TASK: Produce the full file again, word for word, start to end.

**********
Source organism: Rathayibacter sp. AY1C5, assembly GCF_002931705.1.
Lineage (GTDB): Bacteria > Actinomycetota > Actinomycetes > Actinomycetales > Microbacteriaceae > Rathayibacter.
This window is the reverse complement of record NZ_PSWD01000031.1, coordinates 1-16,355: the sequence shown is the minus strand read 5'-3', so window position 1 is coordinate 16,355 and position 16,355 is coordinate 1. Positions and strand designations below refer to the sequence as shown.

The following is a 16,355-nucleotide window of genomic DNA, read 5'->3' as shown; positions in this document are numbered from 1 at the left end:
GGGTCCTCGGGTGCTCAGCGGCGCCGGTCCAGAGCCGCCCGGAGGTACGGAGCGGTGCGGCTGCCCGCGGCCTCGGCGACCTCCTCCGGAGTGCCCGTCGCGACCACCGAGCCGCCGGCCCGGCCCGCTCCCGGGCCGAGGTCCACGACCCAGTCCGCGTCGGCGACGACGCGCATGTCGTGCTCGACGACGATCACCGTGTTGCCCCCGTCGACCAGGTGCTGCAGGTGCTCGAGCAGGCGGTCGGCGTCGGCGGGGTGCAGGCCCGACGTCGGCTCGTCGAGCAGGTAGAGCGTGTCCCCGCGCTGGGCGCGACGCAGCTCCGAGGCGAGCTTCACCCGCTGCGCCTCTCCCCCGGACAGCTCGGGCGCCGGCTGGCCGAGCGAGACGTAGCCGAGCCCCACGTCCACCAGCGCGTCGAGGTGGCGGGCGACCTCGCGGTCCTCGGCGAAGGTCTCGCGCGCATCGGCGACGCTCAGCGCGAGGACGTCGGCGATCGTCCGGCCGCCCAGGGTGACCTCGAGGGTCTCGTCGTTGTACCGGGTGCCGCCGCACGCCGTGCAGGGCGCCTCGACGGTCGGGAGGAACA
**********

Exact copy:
Source organism: Rathayibacter sp. AY1C5, assembly GCF_002931705.1.
Lineage (GTDB): Bacteria > Actinomycetota > Actinomycetes > Actinomycetales > Microbacteriaceae > Rathayibacter.
This window is the reverse complement of record NZ_PSWD01000031.1, coordinates 1-16,355: the sequence shown is the minus strand read 5'-3', so window position 1 is coordinate 16,355 and position 16,355 is coordinate 1. Positions and strand designations below refer to the sequence as shown.

The following is a 16,355-nucleotide window of genomic DNA, read 5'->3' as shown; positions in this document are numbered from 1 at the left end:
GGGTCCTCGGGTGCTCAGCGGCGCCGGTCCAGAGCCGCCCGGAGGTACGGAGCGGTGCGGCTGCCCGCGGCCTCGGCGACCTCCTCCGGAGTGCCCGTCGCGACCACCGAGCCGCCGGCCCGGCCCGCTCCCGGGCCGAGGTCCACGACCCAGTCCGCGTCGGCGACGACGCGCATGTCGTGCTCGACGACGATCACCGTGTTGCCCCCGTCGACCAGGTGCTGCAGGTGCTCGAGCAGGCGGTCGGCGTCGGCGGGGTGCAGGCCCGACGTCGGCTCGTCGAGCAGGTAGAGCGTGTCCCCGCGCTGGGCGCGACGCAGCTCCGAGGCGAGCTTCACCCGCTGCGCCTCTCCCCCGGACAGCTCGGGCGCCGGCTGGCCGAGCGAGACGTAGCCGAGCCCCACGTCCACCAGCGCGTCGAGGTGGCGGGCGACCTCGCGGTCCTCGGCGAAGGTCTCGCGCGCATCGGCGACGCTCAGCGCGAGGACGTCGGCGATCGTCCGGCCGCCCAGGGTGACCTCGAGGGTCTCGTCGTTGTACCGGGTGCCGCCGCACGCCGTGCAGGGCGCCTCGACGGTCGGGAGGAACA